Another dose of nostalgie de la boue from Tom Paxton. I loved this song as a kid, but can’t help noticing that Paxton himself got married back when he was writing these songs, and the marriage lasted, and he moved out to the country and raised a family, and all in all has had one of the most settled and stable lives of anyone on the folk scene.
It’s as if he actually meant the last verse, where he sings that anyone who sees the ramblin’ boy goin’ by and wants to be like him should just “nail your shoes to the kitchen floor, lace ’em up and bar the door/Thank your stars for the roof that’s over you.”
Of course, none of us took that verse seriously. It was like the end of the gangster movie or outlaw ballad, where the guy dies and someone intones that his fate should be a warning to us all not to follow the bad road… but we all know the real message is “Live fast, die young, and leave a good-looking corpse.”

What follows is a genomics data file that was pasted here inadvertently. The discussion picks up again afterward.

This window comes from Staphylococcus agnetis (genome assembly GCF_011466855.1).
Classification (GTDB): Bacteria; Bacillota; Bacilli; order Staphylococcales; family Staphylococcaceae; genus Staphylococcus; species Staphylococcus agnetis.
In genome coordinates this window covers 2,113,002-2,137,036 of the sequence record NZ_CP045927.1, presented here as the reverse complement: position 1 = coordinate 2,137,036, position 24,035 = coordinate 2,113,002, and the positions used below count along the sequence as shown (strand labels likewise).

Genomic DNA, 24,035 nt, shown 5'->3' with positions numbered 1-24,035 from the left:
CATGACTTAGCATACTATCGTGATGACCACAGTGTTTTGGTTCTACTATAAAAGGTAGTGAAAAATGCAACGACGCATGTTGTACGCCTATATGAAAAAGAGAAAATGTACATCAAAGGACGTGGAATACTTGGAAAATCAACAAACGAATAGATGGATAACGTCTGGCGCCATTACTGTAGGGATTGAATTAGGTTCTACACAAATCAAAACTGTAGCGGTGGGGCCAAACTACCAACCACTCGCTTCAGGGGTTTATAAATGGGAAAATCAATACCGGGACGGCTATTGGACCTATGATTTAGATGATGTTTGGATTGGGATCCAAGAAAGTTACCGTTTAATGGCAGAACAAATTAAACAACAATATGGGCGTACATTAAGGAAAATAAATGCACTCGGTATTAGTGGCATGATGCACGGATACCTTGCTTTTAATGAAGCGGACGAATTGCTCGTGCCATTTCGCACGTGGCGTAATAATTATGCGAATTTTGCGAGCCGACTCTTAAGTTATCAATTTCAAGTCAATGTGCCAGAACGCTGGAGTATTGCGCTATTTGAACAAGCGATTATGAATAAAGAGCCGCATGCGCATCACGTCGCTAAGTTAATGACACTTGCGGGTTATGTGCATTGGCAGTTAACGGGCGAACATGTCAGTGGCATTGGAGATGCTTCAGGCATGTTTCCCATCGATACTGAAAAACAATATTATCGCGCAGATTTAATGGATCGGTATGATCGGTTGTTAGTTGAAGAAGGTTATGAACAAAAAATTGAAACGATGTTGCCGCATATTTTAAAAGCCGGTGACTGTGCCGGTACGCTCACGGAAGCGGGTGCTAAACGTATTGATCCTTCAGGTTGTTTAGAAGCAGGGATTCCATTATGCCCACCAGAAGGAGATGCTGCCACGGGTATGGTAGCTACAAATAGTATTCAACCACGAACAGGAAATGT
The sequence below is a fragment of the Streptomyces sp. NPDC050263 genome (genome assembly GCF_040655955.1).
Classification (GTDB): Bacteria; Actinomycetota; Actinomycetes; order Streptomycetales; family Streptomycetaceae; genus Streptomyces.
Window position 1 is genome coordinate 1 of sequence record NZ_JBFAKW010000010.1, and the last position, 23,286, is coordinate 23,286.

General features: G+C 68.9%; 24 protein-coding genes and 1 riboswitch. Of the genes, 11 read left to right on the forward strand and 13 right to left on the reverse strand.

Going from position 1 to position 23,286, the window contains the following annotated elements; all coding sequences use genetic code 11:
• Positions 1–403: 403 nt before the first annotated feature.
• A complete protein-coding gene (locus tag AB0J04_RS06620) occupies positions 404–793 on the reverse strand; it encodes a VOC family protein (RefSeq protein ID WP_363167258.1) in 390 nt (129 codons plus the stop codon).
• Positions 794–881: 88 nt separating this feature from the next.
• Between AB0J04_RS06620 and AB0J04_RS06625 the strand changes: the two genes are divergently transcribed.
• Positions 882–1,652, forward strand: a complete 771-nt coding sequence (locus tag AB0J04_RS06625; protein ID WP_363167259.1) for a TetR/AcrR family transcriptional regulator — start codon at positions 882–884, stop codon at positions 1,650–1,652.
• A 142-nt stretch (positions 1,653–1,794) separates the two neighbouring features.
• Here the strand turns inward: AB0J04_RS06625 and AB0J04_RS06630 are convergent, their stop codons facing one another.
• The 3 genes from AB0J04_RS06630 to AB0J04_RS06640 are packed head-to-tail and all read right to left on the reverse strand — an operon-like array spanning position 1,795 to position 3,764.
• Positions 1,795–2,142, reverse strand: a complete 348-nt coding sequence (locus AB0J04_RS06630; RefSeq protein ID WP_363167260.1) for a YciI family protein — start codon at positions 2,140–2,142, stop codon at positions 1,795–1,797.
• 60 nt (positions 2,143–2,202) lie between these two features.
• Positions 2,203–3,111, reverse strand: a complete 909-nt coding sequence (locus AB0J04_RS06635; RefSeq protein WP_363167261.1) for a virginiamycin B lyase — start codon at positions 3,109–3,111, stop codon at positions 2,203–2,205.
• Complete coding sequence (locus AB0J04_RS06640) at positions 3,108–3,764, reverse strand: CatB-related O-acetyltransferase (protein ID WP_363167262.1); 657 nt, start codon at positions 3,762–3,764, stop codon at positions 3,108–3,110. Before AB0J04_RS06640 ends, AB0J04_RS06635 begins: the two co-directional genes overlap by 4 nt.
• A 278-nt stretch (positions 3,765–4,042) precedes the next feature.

I loved this song and as soon as I was old enough I hit the road with my guitar slung over my shoulder, like Woody and Cisco and Jack and, I imagined, Tom. And although I eventually got married, part of the attraction was that I found someone who is also pretty mobile and unrooted (and does weird art and plays nice clarinet), and right now we’re trying to figure out where we’re going to live and what we’ll be when we grow up. I’ve even kept hitchhiking, though the last cross-country trip was ten years ago.
So, in retrospect, I’m amused by the romanticism of this song and the young me who fell for it, but I did… and for better or worse, I’m still pretty regularly wondering where I’m bound, and sometimes that feels scary, but who the hell doesn’t wonder where they’re headed or get scared sometimes?
And I think it’s a nice touch that the singer keeps bemoaning his sad ‘n’ ramblin’ ways, but it’s the girl, rather than him, who leaves on the morning train.